As we can all agree by now, the future of meetings – at least for the near-term – is hybrid. We are already seeing some meetings begin to take place in person, but those are often smaller versions of the planned event, and often include a virtual component. Read More
It's the experience that matters.
Over the past few months, we’ve worked hand-in-hand with our meeting planner partners as they try to make sense of and plan for our new virtual reality. As we have had conversations, designed meetings and attendee experiences, and executed virtual events of all shapes and sizes, we’ve learned a few things that are critical to their success. Read More
The ASTRO Annual Refresher event typically draws 500 attendees each year from around the world who come for a review of core competencies and updates on emerging trends across radiation oncology. Read More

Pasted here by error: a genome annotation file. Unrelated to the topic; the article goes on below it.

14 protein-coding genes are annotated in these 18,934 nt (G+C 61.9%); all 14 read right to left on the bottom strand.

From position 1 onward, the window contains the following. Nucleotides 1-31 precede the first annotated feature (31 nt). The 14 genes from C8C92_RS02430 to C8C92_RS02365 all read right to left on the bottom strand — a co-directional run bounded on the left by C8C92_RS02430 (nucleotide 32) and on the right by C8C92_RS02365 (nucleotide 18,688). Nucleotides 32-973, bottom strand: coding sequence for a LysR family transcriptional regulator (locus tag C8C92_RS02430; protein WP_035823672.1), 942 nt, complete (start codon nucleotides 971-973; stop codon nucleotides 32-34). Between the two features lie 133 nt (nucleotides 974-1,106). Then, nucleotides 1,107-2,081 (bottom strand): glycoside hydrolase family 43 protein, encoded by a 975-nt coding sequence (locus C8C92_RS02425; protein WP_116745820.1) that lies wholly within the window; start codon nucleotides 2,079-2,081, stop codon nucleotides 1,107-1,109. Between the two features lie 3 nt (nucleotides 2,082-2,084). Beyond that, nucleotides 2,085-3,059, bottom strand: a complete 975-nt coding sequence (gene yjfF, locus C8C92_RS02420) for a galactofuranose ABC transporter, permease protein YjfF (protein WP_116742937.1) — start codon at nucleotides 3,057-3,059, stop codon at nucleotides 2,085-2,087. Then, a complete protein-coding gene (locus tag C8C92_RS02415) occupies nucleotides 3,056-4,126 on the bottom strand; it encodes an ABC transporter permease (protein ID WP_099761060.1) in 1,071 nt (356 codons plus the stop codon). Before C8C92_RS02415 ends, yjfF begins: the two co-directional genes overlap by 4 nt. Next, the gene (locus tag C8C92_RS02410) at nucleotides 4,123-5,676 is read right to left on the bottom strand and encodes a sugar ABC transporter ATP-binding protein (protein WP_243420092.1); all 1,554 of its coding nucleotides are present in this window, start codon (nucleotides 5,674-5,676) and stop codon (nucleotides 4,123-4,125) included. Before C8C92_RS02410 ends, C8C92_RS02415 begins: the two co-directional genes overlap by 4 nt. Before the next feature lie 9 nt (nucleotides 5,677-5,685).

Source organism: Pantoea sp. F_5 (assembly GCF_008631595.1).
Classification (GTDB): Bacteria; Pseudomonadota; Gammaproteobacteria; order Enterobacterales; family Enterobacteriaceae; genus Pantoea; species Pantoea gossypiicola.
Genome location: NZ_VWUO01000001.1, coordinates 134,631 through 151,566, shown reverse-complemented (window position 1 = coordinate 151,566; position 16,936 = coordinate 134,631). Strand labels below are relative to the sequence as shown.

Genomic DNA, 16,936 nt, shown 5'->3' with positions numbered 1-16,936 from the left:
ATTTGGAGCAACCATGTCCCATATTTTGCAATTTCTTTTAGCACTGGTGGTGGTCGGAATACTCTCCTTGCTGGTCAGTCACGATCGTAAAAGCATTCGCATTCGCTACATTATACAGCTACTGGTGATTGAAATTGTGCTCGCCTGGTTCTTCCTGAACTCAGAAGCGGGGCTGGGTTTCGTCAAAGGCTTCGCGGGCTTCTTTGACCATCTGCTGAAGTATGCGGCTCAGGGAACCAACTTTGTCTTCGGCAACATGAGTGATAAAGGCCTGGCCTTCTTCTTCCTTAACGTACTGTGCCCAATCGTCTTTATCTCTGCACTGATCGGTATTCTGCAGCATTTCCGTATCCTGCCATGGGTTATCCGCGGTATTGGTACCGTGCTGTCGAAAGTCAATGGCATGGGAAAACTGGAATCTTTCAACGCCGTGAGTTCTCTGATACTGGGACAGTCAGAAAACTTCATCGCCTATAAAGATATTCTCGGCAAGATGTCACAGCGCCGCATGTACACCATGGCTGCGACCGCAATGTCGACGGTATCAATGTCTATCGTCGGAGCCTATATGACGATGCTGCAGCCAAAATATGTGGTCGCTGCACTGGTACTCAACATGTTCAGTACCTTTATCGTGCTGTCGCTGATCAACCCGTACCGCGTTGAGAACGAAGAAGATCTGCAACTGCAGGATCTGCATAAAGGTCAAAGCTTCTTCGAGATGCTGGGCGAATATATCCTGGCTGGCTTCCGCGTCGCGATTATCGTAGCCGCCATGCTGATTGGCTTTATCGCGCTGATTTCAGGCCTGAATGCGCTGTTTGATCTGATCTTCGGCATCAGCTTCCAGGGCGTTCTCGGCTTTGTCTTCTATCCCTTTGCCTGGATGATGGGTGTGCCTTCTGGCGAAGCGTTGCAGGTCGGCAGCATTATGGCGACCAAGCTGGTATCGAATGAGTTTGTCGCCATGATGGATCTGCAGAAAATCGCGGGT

What you’ll find and learn within these pages:
- The different categories/types of virtual event solutions
- Presenter preparations
- How to deliver a high-quality experience
- A virtual meeting checklist
With the impact from the COVID-19 Coronavirus already being felt in the meetings and events industry – and likely to grow – we pulled together some options for presenters who are unable to make it to your event. (There are additional options available should you decide to take your entire event virtual, which we will address in an upcoming post.)
Each of us has at least one experience when technology didn’t do what it was supposed to or we had a question about the technology we were using. That in itself can be annoying and stressful. But what happens when you find yourself in that situation and you’re in a room with 30 people all looking at you because you’re the presenter?
I recently sat on a panel at the CESSE Leadership Conference in Baltimore where I spoke to a packed room on this topic. When my fellow panelists and I asked the room whether any part of their meeting(s) was virtual, it was about a 50/50 split – with half the room saying yes, and the other half responding that they have not “virtualized” any part of their meeting.